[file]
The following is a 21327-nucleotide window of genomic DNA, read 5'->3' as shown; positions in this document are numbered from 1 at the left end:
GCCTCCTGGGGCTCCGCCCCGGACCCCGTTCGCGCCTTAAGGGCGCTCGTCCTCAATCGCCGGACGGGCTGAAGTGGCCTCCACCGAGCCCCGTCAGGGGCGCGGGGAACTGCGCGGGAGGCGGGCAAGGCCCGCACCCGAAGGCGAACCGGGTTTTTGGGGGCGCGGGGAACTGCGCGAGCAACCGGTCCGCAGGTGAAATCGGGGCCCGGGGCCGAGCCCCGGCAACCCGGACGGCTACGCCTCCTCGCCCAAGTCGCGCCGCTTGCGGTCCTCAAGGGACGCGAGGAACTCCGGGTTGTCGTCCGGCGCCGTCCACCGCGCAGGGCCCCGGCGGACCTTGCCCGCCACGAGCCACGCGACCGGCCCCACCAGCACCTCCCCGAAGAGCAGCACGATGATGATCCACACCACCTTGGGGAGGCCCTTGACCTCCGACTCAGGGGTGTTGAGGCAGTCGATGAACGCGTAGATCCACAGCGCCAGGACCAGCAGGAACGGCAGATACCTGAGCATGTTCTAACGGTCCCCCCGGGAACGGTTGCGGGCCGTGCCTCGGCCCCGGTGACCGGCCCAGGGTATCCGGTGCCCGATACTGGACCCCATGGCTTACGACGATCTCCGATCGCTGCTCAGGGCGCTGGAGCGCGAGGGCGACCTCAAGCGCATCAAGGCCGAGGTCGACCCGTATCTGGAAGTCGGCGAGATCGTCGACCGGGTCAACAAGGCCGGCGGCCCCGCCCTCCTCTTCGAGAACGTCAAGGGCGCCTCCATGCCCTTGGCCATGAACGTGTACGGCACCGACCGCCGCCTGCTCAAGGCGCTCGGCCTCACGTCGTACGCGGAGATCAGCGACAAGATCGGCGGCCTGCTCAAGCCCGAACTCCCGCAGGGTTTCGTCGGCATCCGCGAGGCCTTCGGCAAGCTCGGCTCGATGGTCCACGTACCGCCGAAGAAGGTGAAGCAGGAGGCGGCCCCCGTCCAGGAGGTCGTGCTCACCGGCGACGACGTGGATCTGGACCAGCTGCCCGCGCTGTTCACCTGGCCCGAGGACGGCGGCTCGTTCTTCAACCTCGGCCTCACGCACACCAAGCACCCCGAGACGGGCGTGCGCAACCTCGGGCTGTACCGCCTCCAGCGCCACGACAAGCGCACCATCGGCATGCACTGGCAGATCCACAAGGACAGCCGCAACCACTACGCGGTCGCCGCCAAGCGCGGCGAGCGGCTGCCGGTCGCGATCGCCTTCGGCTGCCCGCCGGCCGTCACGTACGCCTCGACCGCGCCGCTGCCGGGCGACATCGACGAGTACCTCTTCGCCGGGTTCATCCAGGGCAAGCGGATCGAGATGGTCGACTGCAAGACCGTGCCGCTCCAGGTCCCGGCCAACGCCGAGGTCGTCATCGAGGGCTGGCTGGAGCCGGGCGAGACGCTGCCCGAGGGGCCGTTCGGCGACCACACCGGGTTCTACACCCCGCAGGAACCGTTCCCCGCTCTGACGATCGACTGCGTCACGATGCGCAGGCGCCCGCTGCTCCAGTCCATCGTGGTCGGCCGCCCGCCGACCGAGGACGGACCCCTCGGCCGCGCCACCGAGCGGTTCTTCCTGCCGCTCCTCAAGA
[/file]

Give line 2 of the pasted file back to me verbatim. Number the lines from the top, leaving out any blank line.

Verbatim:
GCCTCCTGGGGCTCCGCCCCGGACCCCGTTCGCGCCTTAAGGGCGCTCGTCCTCAATCGCCGGACGGGCTGAAGTGGCCTCCACCGAGCCCCGTCAGGGGCGCGGGGAACTGCGCGGGAGGCGGGCAAGGCCCGCACCCGAAGGCGAACCGGGTTTTTGGGGGCGCGGGGAACTGCGCGAGCAACCGGTCCGCAGGTGAAATCGGGGCCCGGGGCCGAGCCCCGGCAACCCGGACGGCTACGCCTCCTCGCCCAAGTCGCGCCGCTTGCGGTCCTCAAGGGACGCGAGGAACTCCGGGTTGTCGTCCGGCGCCGTCCACCGCGCAGGGCCCCGGCGGACCTTGCCCGCCACGAGCCACGCGACCGGCCCCACCAGCACCTCCCCGAAGAGCAGCACGATGATGATCCACACCACCTTGGGGAGGCCCTTGACCTCCGACTCAGGGGTGTTGAGGCAGTCGATGAACGCGTAGATCCACAGCGCCAGGACCAGCAGGAACGGCAGATACCTGAGCATGTTCTAACGGTCCCCCCGGGAACGGTTGCGGGCCGTGCCTCGGCCCCGGTGACCGGCCCAGGGTATCCGGTGCCCGATACTGGACCCCATGGCTTACGACGATCTCCGATCGCTGCTCAGGGCGCTGGAGCGCGAGGGCGACCTCAAGCGCATCAAGGCCGAGGTCGACCCGTATCTGGAAGTCGGCGAGATCGTCGACCGGGTCAACAAGGCCGGCGGCCCCGCCCTCCTCTTCGAGAACGTCAAGGGCGCCTCCATGCCCTTGGCCATGAACGTGTACGGCACCGACCGCCGCCTGCTCAAGGCGCTCGGCCTCACGTCGTACGCGGAGATCAGCGACAAGATCGGCGGCCTGCTCAAGCCCGAACTCCCGCAGGGTTTCGTCGGCATCCGCGAGGCCTTCGGCAAGCTCGGCTCGATGGTCCACGTACCGCCGAAGAAGGTGAAGCAGGAGGCGGCCCCCGTCCAGGAGGTCGTGCTCACCGGCGACGACGTGGATCTGGACCAGCTGCCCGCGCTGTTCACCTGGCCCGAGGACGGCGGCTCGTTCTTCAACCTCGGCCTCACGCACACCAAGCACCCCGAGACGGGCGTGCGCAACCTCGGGCTGTACCGCCTCCAGCGCCACGACAAGCGCACCATCGGCATGCACTGGCAGATCCACAAGGACAGCCGCAACCACTACGCGGTCGCCGCCAAGCGCGGCGAGCGGCTGCCGGTCGCGATCGCCTTCGGCTGCCCGCCGGCCGTCACGTACGCCTCGACCGCGCCGCTGCCGGGCGACATCGACGAGTACCTCTTCGCCGGGTTCATCCAGGGCAAGCGGATCGAGATGGTCGACTGCAAGACCGTGCCGCTCCAGGTCCCGGCCAACGCCGAGGTCGTCATCGAGGGCTGGCTGGAGCCGGGCGAGACGCTGCCCGAGGGGCCGTTCGGCGACCACACCGGGTTCTACACCCCGCAGGAACCGTTCCCCGCTCTGACGATCGACTGCGTCACGATGCGCAGGCGCCCGCTGCTCCAGTCCATCGTGGTCGGCCGCCCGCCGACCGAGGACGGACCCCTCGGCCGCGCCACCGAGCGGTTCTTCCTGCCGCTCCTCAAGA